It was raw and dry and unpretty, no pillowy woodwinds, no Michael Stipe voice warbling. I’m sure my face made the same expressions it makes now when I hear music for the first time, something between confused, scared and serious. I stuck through Subliminal barely moving my feet to the uber bass coming from the speakers until Snail Shell.

Ah, Snail Shell. Snail Shell made so much sense to me then, and it still does. It was simple and fun and somehow dark. I made the song go repeat for at least a half hour as I funked around my sister’s room in my own weird way, breaking it down during the bass solo. I still have some pretty wickedly weird dance moves, probably mostly because of that moment.

Breathless and shiny, I pressed forward through the rest of the tracks, dancing and shimmying to every single one. I didn’t skip any, each one got it’s own dance recital.

The scene in my head is more comical now then it was to me then. Then it was cathartic, the music streaming from the speakers was my oxygen, and the beat tapping out from my feet was my language. It made more sense to me than anything else I had experienced, granted that wasn’t too much at age nine, but it was a good start.

Which brings me back to how John Henry and Wendy saved my cool. The next day I had summer gifted classes at my elementary school in art and computers, and the art teacher let us bring in CDs to listen to while we worked. While I didn’t know exactly which music I did like, I knew I was damn tired of the Boyz II Men her 13-year-old son played for us the whole hour and a half. Yeah, the girls were crazy over these guys, but they’d all change their minds when they heard Snail Shell. They’d funk around too.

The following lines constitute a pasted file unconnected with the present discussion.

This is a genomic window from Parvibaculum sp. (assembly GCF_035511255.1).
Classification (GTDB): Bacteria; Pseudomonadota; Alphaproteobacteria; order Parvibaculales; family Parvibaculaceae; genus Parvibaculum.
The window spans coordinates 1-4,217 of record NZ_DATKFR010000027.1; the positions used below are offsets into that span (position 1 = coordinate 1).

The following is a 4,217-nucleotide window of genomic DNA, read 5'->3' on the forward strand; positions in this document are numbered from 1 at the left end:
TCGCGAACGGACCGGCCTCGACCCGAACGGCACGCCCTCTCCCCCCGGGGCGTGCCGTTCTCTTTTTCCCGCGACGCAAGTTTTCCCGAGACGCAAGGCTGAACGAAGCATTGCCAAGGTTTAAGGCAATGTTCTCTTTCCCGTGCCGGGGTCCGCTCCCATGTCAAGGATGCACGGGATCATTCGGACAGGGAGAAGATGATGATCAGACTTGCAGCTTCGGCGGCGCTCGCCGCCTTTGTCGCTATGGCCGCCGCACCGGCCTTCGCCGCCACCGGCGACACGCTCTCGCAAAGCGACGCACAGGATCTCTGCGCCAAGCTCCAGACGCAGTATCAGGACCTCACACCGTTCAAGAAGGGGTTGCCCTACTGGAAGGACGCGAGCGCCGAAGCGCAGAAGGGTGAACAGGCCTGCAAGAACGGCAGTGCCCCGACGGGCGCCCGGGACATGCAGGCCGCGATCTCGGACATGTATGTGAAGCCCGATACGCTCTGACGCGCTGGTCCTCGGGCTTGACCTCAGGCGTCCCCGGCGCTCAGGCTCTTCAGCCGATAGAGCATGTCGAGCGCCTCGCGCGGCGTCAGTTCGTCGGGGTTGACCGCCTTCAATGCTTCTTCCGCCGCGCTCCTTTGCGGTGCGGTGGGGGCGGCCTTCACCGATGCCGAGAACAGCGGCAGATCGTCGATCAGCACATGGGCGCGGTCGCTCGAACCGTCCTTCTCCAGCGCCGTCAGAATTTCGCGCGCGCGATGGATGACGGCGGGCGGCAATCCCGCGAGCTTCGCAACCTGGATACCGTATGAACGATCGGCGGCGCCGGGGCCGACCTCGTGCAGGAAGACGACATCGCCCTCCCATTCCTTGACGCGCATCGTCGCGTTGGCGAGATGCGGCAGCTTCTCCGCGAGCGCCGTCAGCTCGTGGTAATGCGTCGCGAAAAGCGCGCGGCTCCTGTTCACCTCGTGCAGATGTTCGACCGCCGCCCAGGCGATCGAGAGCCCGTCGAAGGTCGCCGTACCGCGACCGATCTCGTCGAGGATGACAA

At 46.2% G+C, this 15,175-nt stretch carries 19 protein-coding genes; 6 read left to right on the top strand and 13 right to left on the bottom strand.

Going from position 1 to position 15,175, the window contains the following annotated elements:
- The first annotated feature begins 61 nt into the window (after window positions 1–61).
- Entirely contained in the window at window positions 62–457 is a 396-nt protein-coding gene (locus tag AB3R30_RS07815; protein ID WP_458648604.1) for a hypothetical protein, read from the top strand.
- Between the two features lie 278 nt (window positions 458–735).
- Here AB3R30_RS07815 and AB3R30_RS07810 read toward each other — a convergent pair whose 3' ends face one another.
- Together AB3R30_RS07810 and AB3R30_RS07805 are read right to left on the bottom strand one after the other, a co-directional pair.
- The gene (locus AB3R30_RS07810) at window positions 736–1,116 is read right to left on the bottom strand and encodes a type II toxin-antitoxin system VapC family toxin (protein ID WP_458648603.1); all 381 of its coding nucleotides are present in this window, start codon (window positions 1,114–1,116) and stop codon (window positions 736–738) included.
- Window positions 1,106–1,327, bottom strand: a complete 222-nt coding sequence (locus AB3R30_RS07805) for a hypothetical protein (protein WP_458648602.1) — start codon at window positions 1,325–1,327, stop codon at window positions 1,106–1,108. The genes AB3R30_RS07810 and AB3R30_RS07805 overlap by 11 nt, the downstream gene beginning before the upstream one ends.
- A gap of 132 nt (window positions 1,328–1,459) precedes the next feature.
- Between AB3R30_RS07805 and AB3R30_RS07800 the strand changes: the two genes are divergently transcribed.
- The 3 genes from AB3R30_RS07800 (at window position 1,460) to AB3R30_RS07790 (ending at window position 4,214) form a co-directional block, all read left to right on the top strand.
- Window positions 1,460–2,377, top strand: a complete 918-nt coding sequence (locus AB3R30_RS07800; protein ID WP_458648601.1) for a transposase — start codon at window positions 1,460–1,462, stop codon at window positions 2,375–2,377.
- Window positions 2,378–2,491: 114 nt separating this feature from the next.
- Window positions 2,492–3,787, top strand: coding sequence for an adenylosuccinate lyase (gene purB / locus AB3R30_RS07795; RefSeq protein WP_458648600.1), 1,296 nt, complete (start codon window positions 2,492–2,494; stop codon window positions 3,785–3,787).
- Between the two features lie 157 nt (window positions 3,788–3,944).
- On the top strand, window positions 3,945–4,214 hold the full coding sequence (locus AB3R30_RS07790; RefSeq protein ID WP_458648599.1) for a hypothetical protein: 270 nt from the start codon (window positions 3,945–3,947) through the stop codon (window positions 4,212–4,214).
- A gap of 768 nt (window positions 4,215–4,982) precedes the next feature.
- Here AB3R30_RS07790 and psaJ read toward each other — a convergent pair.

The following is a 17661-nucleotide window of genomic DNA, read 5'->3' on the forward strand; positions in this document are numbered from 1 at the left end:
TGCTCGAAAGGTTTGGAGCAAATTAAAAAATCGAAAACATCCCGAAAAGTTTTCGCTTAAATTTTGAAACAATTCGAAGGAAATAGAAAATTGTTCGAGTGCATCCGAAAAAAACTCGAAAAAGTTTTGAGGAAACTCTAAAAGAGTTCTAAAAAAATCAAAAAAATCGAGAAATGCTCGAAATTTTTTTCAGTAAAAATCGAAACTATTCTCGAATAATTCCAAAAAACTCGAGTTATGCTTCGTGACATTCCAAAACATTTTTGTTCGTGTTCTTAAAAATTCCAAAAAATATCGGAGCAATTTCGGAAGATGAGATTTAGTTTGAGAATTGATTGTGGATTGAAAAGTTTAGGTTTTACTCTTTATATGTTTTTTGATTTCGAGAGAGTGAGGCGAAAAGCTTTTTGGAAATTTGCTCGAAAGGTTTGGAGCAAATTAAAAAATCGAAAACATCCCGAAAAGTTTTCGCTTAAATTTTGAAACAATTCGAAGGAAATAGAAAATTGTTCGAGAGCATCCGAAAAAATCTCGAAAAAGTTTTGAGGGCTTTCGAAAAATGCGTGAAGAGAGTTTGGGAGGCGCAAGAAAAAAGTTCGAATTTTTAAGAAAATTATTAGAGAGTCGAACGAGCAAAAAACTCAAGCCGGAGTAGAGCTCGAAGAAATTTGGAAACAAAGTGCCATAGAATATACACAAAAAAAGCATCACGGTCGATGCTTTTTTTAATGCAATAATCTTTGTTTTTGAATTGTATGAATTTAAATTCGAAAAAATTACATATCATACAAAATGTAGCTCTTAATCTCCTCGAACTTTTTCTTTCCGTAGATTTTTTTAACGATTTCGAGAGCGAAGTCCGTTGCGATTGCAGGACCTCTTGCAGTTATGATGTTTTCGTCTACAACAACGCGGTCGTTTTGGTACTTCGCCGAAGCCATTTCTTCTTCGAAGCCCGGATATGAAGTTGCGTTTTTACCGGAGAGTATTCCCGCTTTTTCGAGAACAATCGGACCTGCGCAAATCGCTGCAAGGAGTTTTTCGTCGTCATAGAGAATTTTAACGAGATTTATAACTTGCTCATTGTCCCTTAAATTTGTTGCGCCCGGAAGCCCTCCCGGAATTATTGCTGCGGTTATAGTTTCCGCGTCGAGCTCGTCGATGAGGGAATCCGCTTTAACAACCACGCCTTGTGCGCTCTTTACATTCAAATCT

I smuggled the CD with me to school and showed it to Sheena Morales before art started. She looked at it unimpressed, and suddenly I was afraid it would be met with disdain and disapproval. So great was my fear of being outcast, I had decided to keep the CD to myself when the teacher’s son asked for any musical contributions, but Sheena ratted me out.

Reluctantly, I put the CD in the player and skipped through Subliminal straight to Snail Shell.
“Better to wow ‘em so they’re on my side for I Should Be Allowed To Think and Meet James Ensor,” I thought.

The first notes of the folksy-funk guitar rang out over the silent classroom and everyone looked up terrified. I’m sure they were wondering where the hell the Boyz II Men was. The teacher’s ever-intelligent son hee-hawed something like, “What is this? Country? This sucks.”

Of course everyone laughed, and Snail Shell was quickly replaced by I’ll Make Love to You (why the hell we were listening to that at the grand age of 9 still confuses me). I took back the CD and sat down to work on my silkscreen but not without getting the last word in, for the sake of Snail Shell, for the sake of my soul, “Losers.”

And they were. But me? Nope. I had graduated to cool, and John Henry was my diploma.